Sticking with Spreadsheets for Budgeting
By Clinton Jones on March 11, 2014
Our latest survey with ACCA revealed that an estimated 90% of businesses are still using spreadsheets for budgeting and forecasting, despite the inherent risks associated with this tremendously flexible tool. At the same time, more than half the respondents also said that they were happy with the current process even though it is Excel or electronic spreadsheet based.
This dependence on an ordinary Microsoft Office tool is more a testament to the power of Excel than a commentary on the critical nature of budgeting and forecasting processes. After-all budgeting and forecasting is the cornerstone of planning activities and is something that you are expected to do as you plan for the business year ahead.
There are numerous challenges with using Excel and many were revealed in the survey results. Respondents complained about collation, collaboration and coordination tasks that were hampered by the absence of a way to integrally run Excel spreadsheets in a consistent and structured way.
Control the Process Without Constraining Functionality
Survey respondents mentioned considering the adoption of a tool or packaged software product to help with coordination activities as a possible solution, In reality many of these tools and products are too prescriptive and restrictive, and ultimately don’t meet the needs of the business even when the organization is large or complex. Our findings also indicated that even with the use of these tools, although you are able to budget and forecast more frequently, they don’t significantly improve the precision in the process they simply make doing it more often – more palatable.
Rather than proposing that you abandon spreadsheets for a constraining tool, like a standard budgeting and planning tool, Winshuttle proposes that you look at a more complementary approach to manage your spreadsheets and collaboration scenarios.
With a Winshuttle approach to budgeting and forecasting, with/or without an ERP backend you have choices. You can retain your existing spreadsheets and wrap them with controls like versioning, workflow and tighten integration with some of the inherent SAP budget, planning and forecasting transactions and APIs. Winshuttle Foundation facilitates end-user designed and implemented workflows with SharePoint, based document management and versioning. The retention of the spreadsheets is perfectly aligned with the inherent desire of businesses to be able to complete ad-hoc “what if” scenario building, annotation and mass budget data creation and maintenance scenarios.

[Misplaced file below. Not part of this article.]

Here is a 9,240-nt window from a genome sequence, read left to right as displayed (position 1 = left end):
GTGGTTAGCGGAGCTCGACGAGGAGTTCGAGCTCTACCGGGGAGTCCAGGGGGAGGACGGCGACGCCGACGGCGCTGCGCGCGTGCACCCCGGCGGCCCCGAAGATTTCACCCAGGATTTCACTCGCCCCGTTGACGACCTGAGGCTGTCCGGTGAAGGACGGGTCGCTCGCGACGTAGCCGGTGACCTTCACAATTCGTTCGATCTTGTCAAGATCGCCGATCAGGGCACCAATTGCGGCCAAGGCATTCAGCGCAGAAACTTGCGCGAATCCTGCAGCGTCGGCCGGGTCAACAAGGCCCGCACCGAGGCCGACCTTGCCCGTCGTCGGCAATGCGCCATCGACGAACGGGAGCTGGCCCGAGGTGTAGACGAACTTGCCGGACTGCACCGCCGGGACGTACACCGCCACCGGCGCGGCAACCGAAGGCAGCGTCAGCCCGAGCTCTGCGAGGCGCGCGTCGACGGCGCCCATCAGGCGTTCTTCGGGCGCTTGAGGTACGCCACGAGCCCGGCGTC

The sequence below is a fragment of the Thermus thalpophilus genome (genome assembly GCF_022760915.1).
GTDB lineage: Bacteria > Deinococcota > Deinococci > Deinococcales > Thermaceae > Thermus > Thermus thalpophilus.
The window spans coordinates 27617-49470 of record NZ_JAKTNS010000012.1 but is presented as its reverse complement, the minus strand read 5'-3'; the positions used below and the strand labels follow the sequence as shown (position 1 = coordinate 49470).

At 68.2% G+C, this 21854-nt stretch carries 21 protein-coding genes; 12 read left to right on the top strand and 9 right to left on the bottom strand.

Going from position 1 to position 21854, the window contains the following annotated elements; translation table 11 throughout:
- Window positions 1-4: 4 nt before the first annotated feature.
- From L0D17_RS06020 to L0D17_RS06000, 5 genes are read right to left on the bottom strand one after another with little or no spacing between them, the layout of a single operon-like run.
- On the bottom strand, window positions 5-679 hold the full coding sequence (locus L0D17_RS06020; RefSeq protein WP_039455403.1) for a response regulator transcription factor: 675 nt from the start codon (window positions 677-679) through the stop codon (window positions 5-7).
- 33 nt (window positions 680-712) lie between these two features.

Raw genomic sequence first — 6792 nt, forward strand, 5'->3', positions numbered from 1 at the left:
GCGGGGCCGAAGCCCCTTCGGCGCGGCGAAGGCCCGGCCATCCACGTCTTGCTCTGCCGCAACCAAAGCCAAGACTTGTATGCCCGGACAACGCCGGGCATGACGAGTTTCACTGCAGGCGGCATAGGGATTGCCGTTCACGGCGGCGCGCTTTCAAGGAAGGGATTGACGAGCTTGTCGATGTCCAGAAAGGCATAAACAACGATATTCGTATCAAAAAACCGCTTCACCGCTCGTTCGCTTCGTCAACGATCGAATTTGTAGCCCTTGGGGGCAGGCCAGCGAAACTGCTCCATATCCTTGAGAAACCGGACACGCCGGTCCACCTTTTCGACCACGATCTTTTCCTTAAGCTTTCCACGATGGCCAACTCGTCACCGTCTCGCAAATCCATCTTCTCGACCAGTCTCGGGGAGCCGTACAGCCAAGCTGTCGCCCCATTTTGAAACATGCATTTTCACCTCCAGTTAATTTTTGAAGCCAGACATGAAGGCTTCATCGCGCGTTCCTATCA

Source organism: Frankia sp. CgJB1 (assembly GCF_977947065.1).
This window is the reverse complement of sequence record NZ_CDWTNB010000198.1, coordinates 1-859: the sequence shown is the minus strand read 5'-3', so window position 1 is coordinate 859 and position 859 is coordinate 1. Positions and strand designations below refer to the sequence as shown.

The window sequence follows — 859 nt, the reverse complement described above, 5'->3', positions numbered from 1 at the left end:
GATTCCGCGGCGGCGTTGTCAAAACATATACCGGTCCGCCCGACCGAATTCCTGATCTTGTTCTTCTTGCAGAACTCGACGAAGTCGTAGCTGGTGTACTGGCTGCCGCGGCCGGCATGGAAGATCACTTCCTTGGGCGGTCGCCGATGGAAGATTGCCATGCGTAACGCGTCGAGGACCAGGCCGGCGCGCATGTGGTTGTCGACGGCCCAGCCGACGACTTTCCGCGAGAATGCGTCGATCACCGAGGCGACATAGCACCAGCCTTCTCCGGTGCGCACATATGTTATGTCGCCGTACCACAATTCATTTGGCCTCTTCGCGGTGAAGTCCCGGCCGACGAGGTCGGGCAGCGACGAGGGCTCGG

Applying Workflow to the End Process
Alternatively you can use Winshuttle forms to manage the decision making process around individual budget activities like assignment, allocation, etc. Even with a forms-based approach you can handle multiple cost or profit centers, statistical values and pretty much any aspect of your budget planning, forecasting or allocation process. Again, if you want a tight integration with your back-end system of record this can be achieved natively with SAP or with one of the numerous plug-ins that the Winshuttle Foundation forms approach supports.
For audit purposes the Winshuttle approach brings greater satisfaction because the history and transparency of the decision making and action steps are clearly laid out in an easily understood and accessible way.
The primary benefit of integrating Winshuttle based processes into your current spreadsheet budgeting process is the opportunity for more accurate and inclusive budgeting with improved transparency in the process and the opportunity to reduce budget cycle time. Winshuttle customers often report that they can move to more frequent or accelerated budgeting as a result. An improved budget and forecasting process leads to more time for more considered analysis, rather than trying to deal with malformed and disparate budgeting processes. By leveraging the inherent strengths of your existing ERP for your ‘single source of truth’ and maintaining ERP data in real time for environments that users are familiar with, like Microsoft Excel – users can quickly determine where best to allocate resources, cash, and personnel.
About the author
Clinton Jones is a Director for Finance Solutions Management at Winshuttle where he has worked since 2009. He is internationally experienced having worked on finance technologies and business process with a particular focus on integrated business solutions in Europe, the Middle East, Africa and North America. Clinton serves as a technical consultant on technology and quality management as it relates to data and process management and governance for finance organizations globally. Prior to Winshuttle he served as a Technical Quality Manager at SAP and with Microsoft in their Global Foundation Services group.
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